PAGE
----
Wellity has worked, or is working, with some employers that are responsible for the wellbeing of huge workforces, including Microsoft, Royal Mail/Parcelforce, Tata, Fujitsu, Nokia, Police, G7 Summit, UK Home Office and other Civil Services. 

Story of many chapters

Such is Simon’s dedication and commitment to improving wellbeing in the workplace, he has been named a fellow of the Institute of Sales Professionals and made chair of its Mental Health and Wellbeing Committee, collaborating with the world’s leading experts to bring the best wellbeing advice to the sales industry. 

Yet, he is far from content with his achievements so far. Earlier this year, Simon co-founded the Great British Workplace Wellbeing Awards alongside the Great British Entrepreneur Awards. It’s a programme designed to recognise and champion the incredible steps taken by many employers, service providers, teams and individuals in response to the global wellbeing crisis.

We caught up with Simon to ask a few questions about how the pandemic has affected him and learn about his future plans. 

How have you fared since the start of the pandemic?

How I have fared since the pandemic has really been a story of many chapters for me! The initial coming to terms with the situation, glued to the news channel and then the realisation that many things around us were about to change. 

During Lockdown 1 I got super fit and embraced the situation, trying to be present and aware of the changes. I remember running the equivalent of a marathon on Mothers Day as I needed to be outside for my own mental health, not being able to see any of my family at the time including my own teenage daughters who were quarantined at their mums. 

My focus during this time, I believe, was typically entrepreneurial. I suppose while everyone was learning new skills and coping methods, I knew that I could spend the time proactively on Wellity. In fact, I don’t think I’ve ever worked more hours than I did during Lockdown 1, but because of the running/fitness and having less societal pressures, I did it healthily and actually really enjoyed it. Lockdown 2 was much the same, however in Lockdown 3, my fitness slowed down and the constant movement of the goalposts regarding social restrictions frustrated me.. I was however very grateful that none of my family were catastrophically affected by the pandemic as so many were, and so it was easy to re-frame the situation through gratitude.

Wellity Global then rebranded, had a new website and re-located, co-launched the Great British Workplace Wellbeing Awards with the fantastic team behind the Great British Entrepreneur Awards, launched the ShowREAL magazine and also the national PACT Wellbeing Collective, all in a space of a few months. It is amazing what we can achieve when in the correct mindset. At this point (over Christmas 2020) I was more determined than ever that what Sadie and I were creating together was going to be crucial to the ‘mental health‘ landscape that we would see developing later in the year. I am SO grateful that we took that time preparing and getting in front of the curve to deal with the demand and thirst for accredited information, safeguarding and signposting information that was to ensue.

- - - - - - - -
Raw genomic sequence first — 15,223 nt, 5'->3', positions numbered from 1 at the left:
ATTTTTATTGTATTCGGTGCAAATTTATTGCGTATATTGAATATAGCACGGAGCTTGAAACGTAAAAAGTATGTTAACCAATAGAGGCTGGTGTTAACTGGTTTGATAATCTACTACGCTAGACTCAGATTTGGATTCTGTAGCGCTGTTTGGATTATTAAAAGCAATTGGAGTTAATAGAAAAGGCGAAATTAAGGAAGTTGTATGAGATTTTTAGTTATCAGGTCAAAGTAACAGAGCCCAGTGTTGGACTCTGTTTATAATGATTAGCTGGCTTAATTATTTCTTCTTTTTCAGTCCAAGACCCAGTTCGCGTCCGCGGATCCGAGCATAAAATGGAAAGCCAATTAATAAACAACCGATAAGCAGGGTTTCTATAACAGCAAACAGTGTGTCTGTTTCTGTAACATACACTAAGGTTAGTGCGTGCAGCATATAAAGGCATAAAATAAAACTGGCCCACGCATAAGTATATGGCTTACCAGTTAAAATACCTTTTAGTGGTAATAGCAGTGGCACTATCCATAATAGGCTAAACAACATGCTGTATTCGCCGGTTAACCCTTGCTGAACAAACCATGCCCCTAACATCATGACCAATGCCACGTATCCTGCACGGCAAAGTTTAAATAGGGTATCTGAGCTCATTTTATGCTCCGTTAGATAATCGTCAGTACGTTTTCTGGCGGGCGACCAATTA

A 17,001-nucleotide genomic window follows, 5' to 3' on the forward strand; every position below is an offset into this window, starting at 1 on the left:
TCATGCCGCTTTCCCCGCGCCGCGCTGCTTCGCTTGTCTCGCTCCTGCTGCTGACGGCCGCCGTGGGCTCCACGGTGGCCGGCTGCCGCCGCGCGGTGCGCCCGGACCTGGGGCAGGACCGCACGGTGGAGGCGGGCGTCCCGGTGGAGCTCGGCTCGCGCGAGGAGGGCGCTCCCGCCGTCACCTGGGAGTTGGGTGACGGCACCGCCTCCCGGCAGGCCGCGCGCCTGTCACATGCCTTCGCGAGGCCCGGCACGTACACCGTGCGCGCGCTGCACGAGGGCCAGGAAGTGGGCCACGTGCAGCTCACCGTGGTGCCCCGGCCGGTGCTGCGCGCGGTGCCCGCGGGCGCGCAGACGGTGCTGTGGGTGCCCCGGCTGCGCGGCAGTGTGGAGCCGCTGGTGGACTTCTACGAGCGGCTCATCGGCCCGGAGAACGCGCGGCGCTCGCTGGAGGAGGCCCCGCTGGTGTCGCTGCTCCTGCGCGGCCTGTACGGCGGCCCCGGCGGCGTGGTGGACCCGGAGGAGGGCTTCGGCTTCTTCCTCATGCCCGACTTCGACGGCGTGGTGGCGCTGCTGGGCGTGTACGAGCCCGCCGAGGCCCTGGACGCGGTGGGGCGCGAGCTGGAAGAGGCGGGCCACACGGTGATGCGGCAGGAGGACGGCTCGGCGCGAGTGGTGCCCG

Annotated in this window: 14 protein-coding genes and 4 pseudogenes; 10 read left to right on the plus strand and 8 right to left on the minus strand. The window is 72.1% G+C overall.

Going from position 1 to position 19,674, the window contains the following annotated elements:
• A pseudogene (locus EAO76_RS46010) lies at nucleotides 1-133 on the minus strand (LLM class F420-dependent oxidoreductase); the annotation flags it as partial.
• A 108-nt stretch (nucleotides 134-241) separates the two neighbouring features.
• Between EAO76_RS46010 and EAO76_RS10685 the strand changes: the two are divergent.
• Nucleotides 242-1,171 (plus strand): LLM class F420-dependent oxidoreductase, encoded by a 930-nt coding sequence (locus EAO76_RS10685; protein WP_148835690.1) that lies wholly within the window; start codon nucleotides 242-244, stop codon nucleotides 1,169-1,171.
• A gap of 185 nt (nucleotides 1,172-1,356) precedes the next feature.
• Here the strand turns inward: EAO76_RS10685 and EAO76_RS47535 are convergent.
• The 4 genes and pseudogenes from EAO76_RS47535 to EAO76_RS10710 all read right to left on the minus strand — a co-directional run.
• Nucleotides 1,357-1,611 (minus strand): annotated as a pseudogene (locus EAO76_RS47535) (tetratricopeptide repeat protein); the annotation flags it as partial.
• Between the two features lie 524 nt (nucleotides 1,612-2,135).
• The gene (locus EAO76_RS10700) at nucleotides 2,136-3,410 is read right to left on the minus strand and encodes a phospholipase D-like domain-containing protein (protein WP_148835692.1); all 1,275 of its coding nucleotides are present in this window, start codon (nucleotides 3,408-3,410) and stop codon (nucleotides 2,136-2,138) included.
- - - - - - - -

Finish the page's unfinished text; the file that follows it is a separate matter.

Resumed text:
What has been the biggest factor in your success?

The biggest factor by far is that we love what we do. At times, the stories we hear within organisations are devastating, but we know that because of the academic team of global consultants that we have, the team can actually help organisations and individuals and that is what is so rewarding. We are certainly not a ‘fluffy’ wellbeing company, far from it  – the Wellity solution is globally recognised and optimises employee mental health and working cultures by delivering targeted interventions, data-driven strategies, qualified professionals, staff engagement videos and the expert implementation of everything wellbeing for businesses to help prevent issues arising.  We love it because we are making a tangible difference. We work with some of the largest and most well-known brands in the world but the reason we are successful is that we all personally connect with the individual stories of the employees themselves.

What are your immediate and long-term plans for the business?

The short-term plans centre around immediate expansion so that we can keep up with global demand but also so that we can keep ahead of the curve in terms of the academic progress that we have made. The Wellity Global accreditation scheme launches soon which assures every client that the standard of their wellbeing advice is safe, accredited and second to none. We always want to innovate so are constantly developing, as we have done with the work around the new ISO 45003 standard published in Summer 2021 and the Great British Workplace Wellbeing Awards.

Our longer-term goals consist of raising finance for the Wellity tech platform that will be accessible for every SME and not just the global players. We have designed the framework and have over 300 courses, gamifications, live videos and health partners already locked in. In fact we have been ‘oven-ready’ for some time, however we are waiting to find the correct capital partner that aligns with the brand, so that we can continue to be authentic in our message – which is that we want to normalise the conversation around mental health.

The Wellity tech platform will offer everything that Wellity currently does in terms of real-life consultancy, presentations and workplace wellbeing initiatives but it will also be translated into every language and culturally adjusted for those with global teams. Because of the market delivery structure that the Wellity network already has, the platform will aim to be the most successful health/wellbeing tech on the market. The fact that all employees, with the help of AI, will be able to diagnose how they may be feeling without having to raise their hand to HR, and can also find a solution within the platform is a real game-changer and  incredibly exciting. With the right finance partner we are looking to release this product in 2022, and that will really make a difference to the health and wellbeing of the UK and global workforce.